Challenging the world on rights
The following are excerpts from related material on the Human Development Report 2000, which was released on June 29, from the United Nations Development Program, based in New York.
NEW YORK: National governments and international organizations have been challenged to tackle oppression, discrimination and the new threats to freedom with which the new century has opened.
The challenge comes from the Human Development Report 2000, commissioned by the United Nations Development Program.
"With the establishment of more than 100 multi-party democracies in the last 20 years in a global wave of freedom, bullying and bullets have been giving way to the ballot box. Now it is time to build on that foundation," says Richard Jolly, Principal Coordinator of the Report.
The Report, published by the United Nations Development Program, underlines the inextricable link between development and human rights, and offers a range of suggestions for achieving the goal of "all rights for all." The Human Development Report 2000:
* points out that votes alone do not guarantee human rights. A democratically elected majority can crush minorities;
* insists that poverty is as much a human rights issue as arbitrary arrest-yet the torture of one person causes outrage, while the deaths of more than 30,000 children every day from mainly preventable causes go unnoticed;
* warns that growing national and international inequalities threaten to erode hard-won gains in civil and political liberties;
* urges international bodies, including the World Trade Organization, to be guided by human rights principles and commitments in decision-making to create an inclusive and just global economic system;
* tells global corporations that profit-making is not enough: they have responsibilities to respect human rights, too.
The Report also emphasizes that governments must take the lead in protecting human rights-but cannot expect to be left alone to do the job: "In a globalizing world, the state-centered model of human rights accountability is out of step with the time. Nothing less than a global perspective on human rights is acceptable."
The thrust of the Report is the link between the struggle for economic and social rights and the fight for civil and political liberties-"two sides of the same coin."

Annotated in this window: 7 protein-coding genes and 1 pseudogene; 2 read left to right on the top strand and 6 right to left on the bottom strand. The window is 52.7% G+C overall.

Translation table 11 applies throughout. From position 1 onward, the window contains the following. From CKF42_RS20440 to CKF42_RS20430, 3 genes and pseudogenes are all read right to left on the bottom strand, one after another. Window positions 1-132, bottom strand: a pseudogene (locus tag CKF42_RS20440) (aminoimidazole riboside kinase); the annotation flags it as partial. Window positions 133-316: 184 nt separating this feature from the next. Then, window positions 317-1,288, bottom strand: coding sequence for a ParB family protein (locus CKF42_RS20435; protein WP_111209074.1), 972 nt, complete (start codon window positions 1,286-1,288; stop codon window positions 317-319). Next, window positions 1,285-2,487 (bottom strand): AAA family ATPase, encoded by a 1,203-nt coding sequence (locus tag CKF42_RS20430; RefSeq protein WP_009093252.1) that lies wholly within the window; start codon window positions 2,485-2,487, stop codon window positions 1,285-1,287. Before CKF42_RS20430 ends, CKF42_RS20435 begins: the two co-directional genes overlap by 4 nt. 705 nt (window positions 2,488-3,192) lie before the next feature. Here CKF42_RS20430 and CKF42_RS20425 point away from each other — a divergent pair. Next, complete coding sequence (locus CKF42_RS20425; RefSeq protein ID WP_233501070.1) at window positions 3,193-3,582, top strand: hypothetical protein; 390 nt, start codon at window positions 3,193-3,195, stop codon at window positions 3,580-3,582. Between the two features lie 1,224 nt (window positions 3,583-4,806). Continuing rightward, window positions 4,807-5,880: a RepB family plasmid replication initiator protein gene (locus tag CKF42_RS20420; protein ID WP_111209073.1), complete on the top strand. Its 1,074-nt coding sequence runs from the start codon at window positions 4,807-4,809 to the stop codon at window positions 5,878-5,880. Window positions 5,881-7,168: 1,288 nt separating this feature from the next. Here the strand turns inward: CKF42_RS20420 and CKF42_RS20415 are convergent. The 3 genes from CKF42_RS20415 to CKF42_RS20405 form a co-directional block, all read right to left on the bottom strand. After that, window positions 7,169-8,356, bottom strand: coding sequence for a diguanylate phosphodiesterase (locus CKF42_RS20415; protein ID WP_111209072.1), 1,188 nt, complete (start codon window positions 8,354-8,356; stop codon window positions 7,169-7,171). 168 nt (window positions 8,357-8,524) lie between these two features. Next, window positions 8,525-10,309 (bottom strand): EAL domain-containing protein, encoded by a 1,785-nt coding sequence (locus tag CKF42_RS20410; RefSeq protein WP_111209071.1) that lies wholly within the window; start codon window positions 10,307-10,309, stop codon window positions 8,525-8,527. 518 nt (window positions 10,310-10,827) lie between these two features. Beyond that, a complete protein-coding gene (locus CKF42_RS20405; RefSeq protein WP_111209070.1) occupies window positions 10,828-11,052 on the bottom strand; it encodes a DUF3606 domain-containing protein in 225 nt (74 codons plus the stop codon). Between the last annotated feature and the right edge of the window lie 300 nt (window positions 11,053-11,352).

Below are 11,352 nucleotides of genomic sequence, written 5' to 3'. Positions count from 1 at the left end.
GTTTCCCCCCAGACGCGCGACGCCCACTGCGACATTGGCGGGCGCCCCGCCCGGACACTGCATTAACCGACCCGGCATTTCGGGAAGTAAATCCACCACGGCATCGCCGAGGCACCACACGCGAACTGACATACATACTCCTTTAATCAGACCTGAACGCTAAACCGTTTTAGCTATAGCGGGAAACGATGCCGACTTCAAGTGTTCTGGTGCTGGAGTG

"When people have civil and political rights, they are empowered to claim economic and social rights, and vice versa," says Sakiko Fukuda-Parr, Director of the Human Development Report Office. "Without economic and social rights, the poor -- and poor women in particular -- are often deprived of education and awareness of what their rights and options are. Discrimination and abuses are endemic when knowledge and recourse are denied."
Even in a structured legal environment, justice for the poor can be remote. The Report cites Bangladesh where, because of a shortage of judges, there was an overwhelming backlog of 5,000 pending cases per judge, in India, more than 2,000.
"Human Rights are not culture-bound. Everyone wants to enjoy seven basic freedoms -- freedom from discrimination, want, fear, injustice and exploitation, and freedom to develop their potential and to participate in decision-making," says Fukuda- Parr. And she stresses that "the call for 'all rights for all people' by UN Human Rights Commissioner Mary Robinson in this year's Human Development Report can be met without some vast, expensive, welfare infrastructure."
She observes that changing discriminatory divorce and other laws can be virtually costless. And although other changes, such as the introduction of universal primary education and health care, and better training for judges and police need resources, the costs are not prohibitive.
"These are issues of social justice, human dignity and freedom that all people are claiming in all cultures," she points out. "Human rights is no longer an issue of the West against the rest. The debate is not on what are human rights but on how to achieve them."